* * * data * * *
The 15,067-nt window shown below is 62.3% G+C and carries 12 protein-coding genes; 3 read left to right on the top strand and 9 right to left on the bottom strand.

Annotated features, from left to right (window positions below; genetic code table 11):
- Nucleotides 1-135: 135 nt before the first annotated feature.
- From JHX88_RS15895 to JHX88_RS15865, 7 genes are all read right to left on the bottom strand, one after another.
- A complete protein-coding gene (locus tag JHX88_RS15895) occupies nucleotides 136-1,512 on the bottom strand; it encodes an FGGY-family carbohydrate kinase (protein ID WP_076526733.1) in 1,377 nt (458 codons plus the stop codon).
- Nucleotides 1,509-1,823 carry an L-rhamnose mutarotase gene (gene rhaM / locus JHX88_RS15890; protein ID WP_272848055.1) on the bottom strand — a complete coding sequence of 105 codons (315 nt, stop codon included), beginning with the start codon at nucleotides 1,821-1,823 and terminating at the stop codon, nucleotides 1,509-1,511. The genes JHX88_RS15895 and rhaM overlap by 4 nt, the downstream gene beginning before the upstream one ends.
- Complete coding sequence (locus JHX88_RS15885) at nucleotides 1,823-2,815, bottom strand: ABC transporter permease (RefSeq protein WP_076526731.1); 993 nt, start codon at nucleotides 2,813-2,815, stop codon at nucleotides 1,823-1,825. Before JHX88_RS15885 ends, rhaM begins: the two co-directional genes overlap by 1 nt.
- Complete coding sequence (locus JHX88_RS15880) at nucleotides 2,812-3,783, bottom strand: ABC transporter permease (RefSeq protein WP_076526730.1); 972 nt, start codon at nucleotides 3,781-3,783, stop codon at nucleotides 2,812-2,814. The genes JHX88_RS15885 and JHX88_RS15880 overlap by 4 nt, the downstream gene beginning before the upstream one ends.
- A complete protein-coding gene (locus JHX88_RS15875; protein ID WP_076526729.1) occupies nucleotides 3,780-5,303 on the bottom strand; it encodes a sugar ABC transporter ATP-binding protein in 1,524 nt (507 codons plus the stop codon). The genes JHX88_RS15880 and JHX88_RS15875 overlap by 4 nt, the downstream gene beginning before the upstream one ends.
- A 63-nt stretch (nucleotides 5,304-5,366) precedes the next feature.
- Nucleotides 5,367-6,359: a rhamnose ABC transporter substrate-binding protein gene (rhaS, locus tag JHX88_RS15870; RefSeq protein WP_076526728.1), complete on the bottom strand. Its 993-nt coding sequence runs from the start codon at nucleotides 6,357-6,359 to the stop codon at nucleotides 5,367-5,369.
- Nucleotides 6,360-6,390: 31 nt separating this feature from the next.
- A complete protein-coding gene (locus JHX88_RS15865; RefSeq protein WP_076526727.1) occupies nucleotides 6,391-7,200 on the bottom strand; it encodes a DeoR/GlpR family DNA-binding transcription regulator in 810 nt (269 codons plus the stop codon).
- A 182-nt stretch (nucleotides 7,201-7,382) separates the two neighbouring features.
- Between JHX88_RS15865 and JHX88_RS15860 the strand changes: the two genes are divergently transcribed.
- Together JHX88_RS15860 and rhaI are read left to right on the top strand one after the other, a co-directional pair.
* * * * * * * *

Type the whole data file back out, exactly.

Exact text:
The 15,067-nt window shown below is 62.3% G+C and carries 12 protein-coding genes; 3 read left to right on the top strand and 9 right to left on the bottom strand.

Annotated features, from left to right (window positions below; genetic code table 11):
- Nucleotides 1-135: 135 nt before the first annotated feature.
- From JHX88_RS15895 to JHX88_RS15865, 7 genes are all read right to left on the bottom strand, one after another.
- A complete protein-coding gene (locus tag JHX88_RS15895) occupies nucleotides 136-1,512 on the bottom strand; it encodes an FGGY-family carbohydrate kinase (protein ID WP_076526733.1) in 1,377 nt (458 codons plus the stop codon).
- Nucleotides 1,509-1,823 carry an L-rhamnose mutarotase gene (gene rhaM / locus JHX88_RS15890; protein ID WP_272848055.1) on the bottom strand — a complete coding sequence of 105 codons (315 nt, stop codon included), beginning with the start codon at nucleotides 1,821-1,823 and terminating at the stop codon, nucleotides 1,509-1,511. The genes JHX88_RS15895 and rhaM overlap by 4 nt, the downstream gene beginning before the upstream one ends.
- Complete coding sequence (locus JHX88_RS15885) at nucleotides 1,823-2,815, bottom strand: ABC transporter permease (RefSeq protein WP_076526731.1); 993 nt, start codon at nucleotides 2,813-2,815, stop codon at nucleotides 1,823-1,825. Before JHX88_RS15885 ends, rhaM begins: the two co-directional genes overlap by 1 nt.
- Complete coding sequence (locus JHX88_RS15880) at nucleotides 2,812-3,783, bottom strand: ABC transporter permease (RefSeq protein WP_076526730.1); 972 nt, start codon at nucleotides 3,781-3,783, stop codon at nucleotides 2,812-2,814. The genes JHX88_RS15885 and JHX88_RS15880 overlap by 4 nt, the downstream gene beginning before the upstream one ends.
- A complete protein-coding gene (locus JHX88_RS15875; protein ID WP_076526729.1) occupies nucleotides 3,780-5,303 on the bottom strand; it encodes a sugar ABC transporter ATP-binding protein in 1,524 nt (507 codons plus the stop codon). The genes JHX88_RS15880 and JHX88_RS15875 overlap by 4 nt, the downstream gene beginning before the upstream one ends.
- A 63-nt stretch (nucleotides 5,304-5,366) precedes the next feature.
- Nucleotides 5,367-6,359: a rhamnose ABC transporter substrate-binding protein gene (rhaS, locus tag JHX88_RS15870; RefSeq protein WP_076526728.1), complete on the bottom strand. Its 993-nt coding sequence runs from the start codon at nucleotides 6,357-6,359 to the stop codon at nucleotides 5,367-5,369.
- Nucleotides 6,360-6,390: 31 nt separating this feature from the next.
- A complete protein-coding gene (locus JHX88_RS15865; RefSeq protein WP_076526727.1) occupies nucleotides 6,391-7,200 on the bottom strand; it encodes a DeoR/GlpR family DNA-binding transcription regulator in 810 nt (269 codons plus the stop codon).
- A 182-nt stretch (nucleotides 7,201-7,382) separates the two neighbouring features.
- Between JHX88_RS15865 and JHX88_RS15860 the strand changes: the two genes are divergently transcribed.
- Together JHX88_RS15860 and rhaI are read left to right on the top strand one after the other, a co-directional pair.